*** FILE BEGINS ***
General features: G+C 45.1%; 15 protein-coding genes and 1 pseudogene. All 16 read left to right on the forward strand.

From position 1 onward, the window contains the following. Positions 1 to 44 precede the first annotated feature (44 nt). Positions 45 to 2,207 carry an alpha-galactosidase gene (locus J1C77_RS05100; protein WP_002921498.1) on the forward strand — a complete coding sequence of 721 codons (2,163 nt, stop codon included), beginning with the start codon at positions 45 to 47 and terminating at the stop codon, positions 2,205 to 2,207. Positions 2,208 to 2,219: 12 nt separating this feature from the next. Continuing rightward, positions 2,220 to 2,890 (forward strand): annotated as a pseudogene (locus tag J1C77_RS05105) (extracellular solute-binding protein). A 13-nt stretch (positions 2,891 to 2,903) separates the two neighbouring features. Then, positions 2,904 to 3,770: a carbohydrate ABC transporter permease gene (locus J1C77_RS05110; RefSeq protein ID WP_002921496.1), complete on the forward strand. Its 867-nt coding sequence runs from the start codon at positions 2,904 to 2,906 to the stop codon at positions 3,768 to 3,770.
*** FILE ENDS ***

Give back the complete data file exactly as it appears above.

General features: G+C 45.1%; 15 protein-coding genes and 1 pseudogene. All 16 read left to right on the forward strand.

From position 1 onward, the window contains the following. Positions 1 to 44 precede the first annotated feature (44 nt). Positions 45 to 2,207 carry an alpha-galactosidase gene (locus J1C77_RS05100; protein WP_002921498.1) on the forward strand — a complete coding sequence of 721 codons (2,163 nt, stop codon included), beginning with the start codon at positions 45 to 47 and terminating at the stop codon, positions 2,205 to 2,207. Positions 2,208 to 2,219: 12 nt separating this feature from the next. Continuing rightward, positions 2,220 to 2,890 (forward strand): annotated as a pseudogene (locus tag J1C77_RS05105) (extracellular solute-binding protein). A 13-nt stretch (positions 2,891 to 2,903) separates the two neighbouring features. Then, positions 2,904 to 3,770: a carbohydrate ABC transporter permease gene (locus J1C77_RS05110; RefSeq protein ID WP_002921496.1), complete on the forward strand. Its 867-nt coding sequence runs from the start codon at positions 2,904 to 2,906 to the stop codon at positions 3,768 to 3,770.